New research provides some preliminary evidence that long-term meditators tend to be perceived differently than non-meditators — based on their appearance alone. The study, which was published in PLOS One, compared facial photographs of experienced meditators to non-meditators
“We were interested in moving beyond self-report methodologies for assessing the potential impact of contemplative practices such as meditation. We were particularly curious about the possibility that short- and/or long-term meditation training may impact social perception (i.e. how one is perceived by others),” said study author Simon Goldberg, an assistant professor at the University of Wisconsin-Madison and affiliate faculty at the Center for Healthy Minds.
In the study, a research assistant photographed 16 long-term meditators and 83 non-meditating participants. To obtain a spontaneous facial expression, the participants were only told “we’re just going to take your photo.”
The long-term meditators had practiced Vipassana and compassion/loving-kindness meditation for at least three years.
A group of 86 undergraduate students and a group of 25 meditation teachers were then asked to view the photos and rate each participant on a variety of traits. The research assistant and the two groups of raters were unaware which participants were long-term meditators and which were not.
The researchers found some differences in how the long-term meditators and the non-meditating participants tended to be perceived.
“Our study raises the possibility that long-term meditation training is associated with being perceived more positively by others. In our study, long-term meditators were perceived as less neurotic, more conscientious, more mindful, and more comfortable in their own skin than demographically matched controls without previous meditation experience.”
Some of the non-meditating participants underwent an 8-week meditation program and were photographed again afterward. But “we did not find that short-term meditation training had any effect on these perceptions,” Goldberg said.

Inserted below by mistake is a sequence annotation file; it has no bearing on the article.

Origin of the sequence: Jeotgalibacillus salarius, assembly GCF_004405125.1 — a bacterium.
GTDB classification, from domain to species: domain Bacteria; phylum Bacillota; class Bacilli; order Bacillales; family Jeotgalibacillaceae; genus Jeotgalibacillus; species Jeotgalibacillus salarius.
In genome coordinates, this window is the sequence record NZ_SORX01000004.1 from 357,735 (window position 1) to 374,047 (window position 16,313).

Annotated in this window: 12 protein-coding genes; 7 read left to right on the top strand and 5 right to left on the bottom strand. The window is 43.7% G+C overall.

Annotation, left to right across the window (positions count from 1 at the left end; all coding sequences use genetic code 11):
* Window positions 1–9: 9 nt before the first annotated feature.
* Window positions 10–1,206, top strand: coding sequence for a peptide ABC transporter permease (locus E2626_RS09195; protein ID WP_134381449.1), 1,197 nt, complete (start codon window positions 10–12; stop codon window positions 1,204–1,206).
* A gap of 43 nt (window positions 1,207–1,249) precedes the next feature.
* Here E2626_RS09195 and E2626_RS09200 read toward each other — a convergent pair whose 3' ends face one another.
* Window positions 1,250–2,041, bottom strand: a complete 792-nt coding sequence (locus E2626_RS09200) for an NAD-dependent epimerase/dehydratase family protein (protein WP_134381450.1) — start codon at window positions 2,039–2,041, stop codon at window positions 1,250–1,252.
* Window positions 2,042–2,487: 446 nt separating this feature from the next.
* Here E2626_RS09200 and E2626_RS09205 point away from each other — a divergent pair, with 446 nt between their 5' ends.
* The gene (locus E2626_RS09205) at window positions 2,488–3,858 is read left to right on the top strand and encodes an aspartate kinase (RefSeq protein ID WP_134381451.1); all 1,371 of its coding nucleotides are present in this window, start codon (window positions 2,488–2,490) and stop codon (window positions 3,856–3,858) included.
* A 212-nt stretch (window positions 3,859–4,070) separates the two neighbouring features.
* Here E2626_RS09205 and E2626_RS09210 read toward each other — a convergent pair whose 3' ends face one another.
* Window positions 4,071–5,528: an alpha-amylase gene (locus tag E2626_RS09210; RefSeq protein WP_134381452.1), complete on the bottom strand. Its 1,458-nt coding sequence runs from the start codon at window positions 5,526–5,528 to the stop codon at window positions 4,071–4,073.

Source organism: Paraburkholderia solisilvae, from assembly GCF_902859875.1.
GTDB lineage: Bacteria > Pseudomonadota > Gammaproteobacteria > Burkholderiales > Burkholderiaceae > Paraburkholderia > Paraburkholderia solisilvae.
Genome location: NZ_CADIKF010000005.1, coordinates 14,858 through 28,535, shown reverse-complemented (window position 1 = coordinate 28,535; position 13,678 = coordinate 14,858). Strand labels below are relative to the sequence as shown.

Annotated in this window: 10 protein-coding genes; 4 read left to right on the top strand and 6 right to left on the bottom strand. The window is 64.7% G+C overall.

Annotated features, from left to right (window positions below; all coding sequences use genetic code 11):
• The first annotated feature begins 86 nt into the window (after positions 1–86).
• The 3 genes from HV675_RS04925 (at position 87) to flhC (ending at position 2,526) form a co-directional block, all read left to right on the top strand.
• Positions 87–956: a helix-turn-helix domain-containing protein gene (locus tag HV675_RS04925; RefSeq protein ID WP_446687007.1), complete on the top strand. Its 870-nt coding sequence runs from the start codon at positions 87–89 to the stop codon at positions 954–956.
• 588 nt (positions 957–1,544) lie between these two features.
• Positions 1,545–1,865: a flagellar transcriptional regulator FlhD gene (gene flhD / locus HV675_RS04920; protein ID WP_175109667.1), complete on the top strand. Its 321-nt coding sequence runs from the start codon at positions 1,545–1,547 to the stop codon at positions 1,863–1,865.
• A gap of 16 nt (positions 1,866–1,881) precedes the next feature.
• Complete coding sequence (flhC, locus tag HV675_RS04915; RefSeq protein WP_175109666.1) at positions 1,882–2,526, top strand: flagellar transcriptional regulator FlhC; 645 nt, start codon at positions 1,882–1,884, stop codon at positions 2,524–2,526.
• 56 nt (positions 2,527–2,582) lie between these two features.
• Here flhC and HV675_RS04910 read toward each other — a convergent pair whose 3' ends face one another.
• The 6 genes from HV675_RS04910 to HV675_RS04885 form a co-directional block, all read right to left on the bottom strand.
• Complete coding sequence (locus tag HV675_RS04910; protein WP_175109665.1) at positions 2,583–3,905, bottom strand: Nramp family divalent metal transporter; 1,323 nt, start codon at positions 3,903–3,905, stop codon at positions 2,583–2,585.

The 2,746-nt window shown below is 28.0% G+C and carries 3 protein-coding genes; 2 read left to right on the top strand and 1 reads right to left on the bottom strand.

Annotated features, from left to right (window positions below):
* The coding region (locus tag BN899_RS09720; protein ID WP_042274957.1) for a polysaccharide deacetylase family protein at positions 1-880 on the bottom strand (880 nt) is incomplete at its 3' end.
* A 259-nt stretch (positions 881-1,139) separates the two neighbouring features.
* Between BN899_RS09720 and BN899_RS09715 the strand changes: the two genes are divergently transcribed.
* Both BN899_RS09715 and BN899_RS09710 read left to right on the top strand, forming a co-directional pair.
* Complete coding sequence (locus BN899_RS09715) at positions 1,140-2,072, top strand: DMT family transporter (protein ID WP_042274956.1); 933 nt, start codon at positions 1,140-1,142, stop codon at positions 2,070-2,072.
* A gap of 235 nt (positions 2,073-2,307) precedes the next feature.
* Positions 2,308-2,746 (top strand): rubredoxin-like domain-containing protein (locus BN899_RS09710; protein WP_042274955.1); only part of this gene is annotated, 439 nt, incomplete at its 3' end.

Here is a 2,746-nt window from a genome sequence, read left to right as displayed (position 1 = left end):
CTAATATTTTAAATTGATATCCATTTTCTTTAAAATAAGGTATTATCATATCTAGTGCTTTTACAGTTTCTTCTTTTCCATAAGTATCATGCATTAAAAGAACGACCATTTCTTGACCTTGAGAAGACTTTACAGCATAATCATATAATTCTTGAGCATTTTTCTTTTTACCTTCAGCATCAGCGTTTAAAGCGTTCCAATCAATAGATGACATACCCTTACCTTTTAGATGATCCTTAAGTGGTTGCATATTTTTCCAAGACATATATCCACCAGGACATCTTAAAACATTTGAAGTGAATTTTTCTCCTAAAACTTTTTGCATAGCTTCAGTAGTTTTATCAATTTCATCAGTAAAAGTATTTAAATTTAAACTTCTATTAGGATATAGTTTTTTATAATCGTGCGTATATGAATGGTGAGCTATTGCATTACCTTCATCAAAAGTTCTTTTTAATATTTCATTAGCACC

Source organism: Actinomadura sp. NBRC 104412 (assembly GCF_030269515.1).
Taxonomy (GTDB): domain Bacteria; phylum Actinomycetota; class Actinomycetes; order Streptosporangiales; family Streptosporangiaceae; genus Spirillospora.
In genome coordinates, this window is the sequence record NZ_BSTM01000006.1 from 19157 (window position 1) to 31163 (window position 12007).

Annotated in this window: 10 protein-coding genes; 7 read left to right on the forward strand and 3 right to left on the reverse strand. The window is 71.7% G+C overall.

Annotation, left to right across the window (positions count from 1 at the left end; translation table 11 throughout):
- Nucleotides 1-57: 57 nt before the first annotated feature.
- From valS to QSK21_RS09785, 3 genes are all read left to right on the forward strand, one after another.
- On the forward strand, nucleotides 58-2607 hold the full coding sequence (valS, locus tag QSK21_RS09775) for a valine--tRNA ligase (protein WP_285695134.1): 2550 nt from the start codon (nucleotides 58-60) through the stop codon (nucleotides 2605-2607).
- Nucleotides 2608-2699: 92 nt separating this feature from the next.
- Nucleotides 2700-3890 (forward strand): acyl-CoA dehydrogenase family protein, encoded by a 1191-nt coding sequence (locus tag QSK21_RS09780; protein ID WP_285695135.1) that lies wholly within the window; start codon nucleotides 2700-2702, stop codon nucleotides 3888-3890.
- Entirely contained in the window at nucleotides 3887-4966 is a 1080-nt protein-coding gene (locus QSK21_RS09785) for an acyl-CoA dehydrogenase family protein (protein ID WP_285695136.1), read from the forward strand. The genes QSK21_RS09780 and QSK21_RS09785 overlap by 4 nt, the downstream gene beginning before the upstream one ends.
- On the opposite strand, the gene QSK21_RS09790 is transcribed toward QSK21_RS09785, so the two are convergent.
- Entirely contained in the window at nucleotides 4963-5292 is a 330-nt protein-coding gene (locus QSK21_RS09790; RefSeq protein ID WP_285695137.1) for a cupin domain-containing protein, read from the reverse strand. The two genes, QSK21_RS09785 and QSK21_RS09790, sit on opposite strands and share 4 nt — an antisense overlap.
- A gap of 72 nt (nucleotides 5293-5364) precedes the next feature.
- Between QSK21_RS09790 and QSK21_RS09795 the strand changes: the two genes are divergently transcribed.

The researchers controlled for the potentially confounding effects of age, gender, race/ethnicity, body mass index, and attractiveness. But like all research, the study includes some caveats.
The cross-sectional design of the study makes it difficult to determine causality. Meditation training could cause people to be perceived as more conscientious and mindful, but it is also possible that people who are already perceived as more conscientious and mindful are more likely to become meditators.
“We cannot conclude that long-term practice caused changes in perception, but this could be the case,” Goldberg said. “We also did not determine what aspects of their facial behavior were being interpreted by the raters. A future study could assess potential effects of meditation training in situations that may be more likely to show a signal (e.g. a stressful situation) and assess behavior using a ‘thicker’ slice (e.g. audiovisual recordings.)”
The study, “Still facial photographs of long-term meditators are perceived by naïve observers as less neurotic, more conscientious and more mindful than non-meditating controls“, was authored by Simon B. Goldberg, Matthew Hirshberg, Lawrence Y. Tello, Helen Y. Weng, Lisa Flook, and Richard J. Davidson.